April 18, 2024


Great Health is a Choice

Caring for a Patient With Diabetes: Tips and More

Diabetes is a chronic condition that occurs when blood sugar levels become too high. High blood sugar happens when the body produces too little to no insulin or doesn’t respond to it well. Insulin is used by the body to convert glucose (sugar) into energy for the cells.

Left untreated, diabetes can cause serious health problems such as kidney disease, nerve damage, and eye problems.

Approximately 9.4% of the U.S. population lives with diabetes. Although there is no cure, there are ways to manage diabetes and stay healthy. A caregiver can help.

Caring for a loved one with diabetes can include administering or tracking medications, encouraging changes to diet and activity levels, and ensuring regular monitoring by a healthcare provider.

This article covers what you need to know about diabetes, your responsibilities as a caregiver of someone with diabetes, what you should try to avoid, how to talk to your loved one with diabetes, and how to take care of yourself as a caregiver.

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What You Need to Know About Diabetes

Diabetes is a lifelong condition that requires ongoing management to control blood sugar levels. There are several types of diabetes. The most common types are type 1, type 2, and gestational. They are:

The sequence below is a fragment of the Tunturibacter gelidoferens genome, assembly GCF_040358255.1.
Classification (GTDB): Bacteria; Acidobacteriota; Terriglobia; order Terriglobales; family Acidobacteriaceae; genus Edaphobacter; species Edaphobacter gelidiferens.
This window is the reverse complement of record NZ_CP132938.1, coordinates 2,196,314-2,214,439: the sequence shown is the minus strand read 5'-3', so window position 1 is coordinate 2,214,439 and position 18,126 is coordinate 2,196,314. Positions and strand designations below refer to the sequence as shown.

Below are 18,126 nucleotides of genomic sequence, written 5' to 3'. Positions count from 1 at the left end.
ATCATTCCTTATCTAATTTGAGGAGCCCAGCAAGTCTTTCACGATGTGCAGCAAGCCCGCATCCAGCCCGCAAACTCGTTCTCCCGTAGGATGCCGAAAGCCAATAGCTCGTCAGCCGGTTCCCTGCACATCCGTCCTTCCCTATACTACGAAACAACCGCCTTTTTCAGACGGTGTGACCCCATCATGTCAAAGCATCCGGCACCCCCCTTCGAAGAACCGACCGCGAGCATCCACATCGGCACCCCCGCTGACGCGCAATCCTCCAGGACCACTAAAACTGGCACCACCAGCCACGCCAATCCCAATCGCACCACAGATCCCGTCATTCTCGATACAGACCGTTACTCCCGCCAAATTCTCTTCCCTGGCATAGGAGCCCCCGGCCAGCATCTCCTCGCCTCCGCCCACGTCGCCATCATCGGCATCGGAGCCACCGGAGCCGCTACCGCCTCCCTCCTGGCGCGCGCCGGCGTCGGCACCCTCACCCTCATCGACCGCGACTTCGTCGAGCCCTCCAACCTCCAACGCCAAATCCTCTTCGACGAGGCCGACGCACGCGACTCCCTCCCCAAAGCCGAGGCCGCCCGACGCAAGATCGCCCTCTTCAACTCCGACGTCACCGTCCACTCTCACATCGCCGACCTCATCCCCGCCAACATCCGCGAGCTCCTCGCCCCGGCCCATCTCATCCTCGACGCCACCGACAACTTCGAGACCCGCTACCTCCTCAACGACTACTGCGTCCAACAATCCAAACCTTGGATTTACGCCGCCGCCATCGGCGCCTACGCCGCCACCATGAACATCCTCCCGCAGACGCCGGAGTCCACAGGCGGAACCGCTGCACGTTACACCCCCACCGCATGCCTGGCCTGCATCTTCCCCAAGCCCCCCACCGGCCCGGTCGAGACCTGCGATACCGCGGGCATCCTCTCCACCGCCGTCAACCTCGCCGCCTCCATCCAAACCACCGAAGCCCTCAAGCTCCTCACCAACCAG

• Type 1 diabetes occurs when the immune system attacks the pancreas and the body stops producing insulin. People with type 1 require insulin daily to survive.
  • Type 2 diabetes occurs when the body does not make or use insulin well. Some people may require insulin with type 2.
  • Gestational diabetes occurs during pregnancy and often goes away after birth.

Signs and symptoms of diabetes include:

  • Extreme thirst
  • Hunger even after eating
  • Fatigue
  • Blurred vision
  • Frequent infections or slow-healing cuts/sores
  • Weight loss even with increased eating
  • Numbness, tingling, or pain in the hands or feet

Once someone is diagnosed with diabetes, a healthcare provider will develop a treatment plan.

Treatment for diabetes includes using devices to monitor blood glucose levels, medications such as insulin and Glucophage (metformin) to control blood sugar levels, and lifestyle modifications such as diet and exercise.

Responsibilities of Caring for Someone With Diabetes

Caregivers play an important role in the long-term care of others with diabetes. There is much to manage when living with the disease, and this can become challenging for your loved one.

Medical Care

As a caregiver for someone with diabetes, you may be responsible for helping with basic medical care. Monitoring and managing blood sugar levels are the most important aspects of living well with diabetes.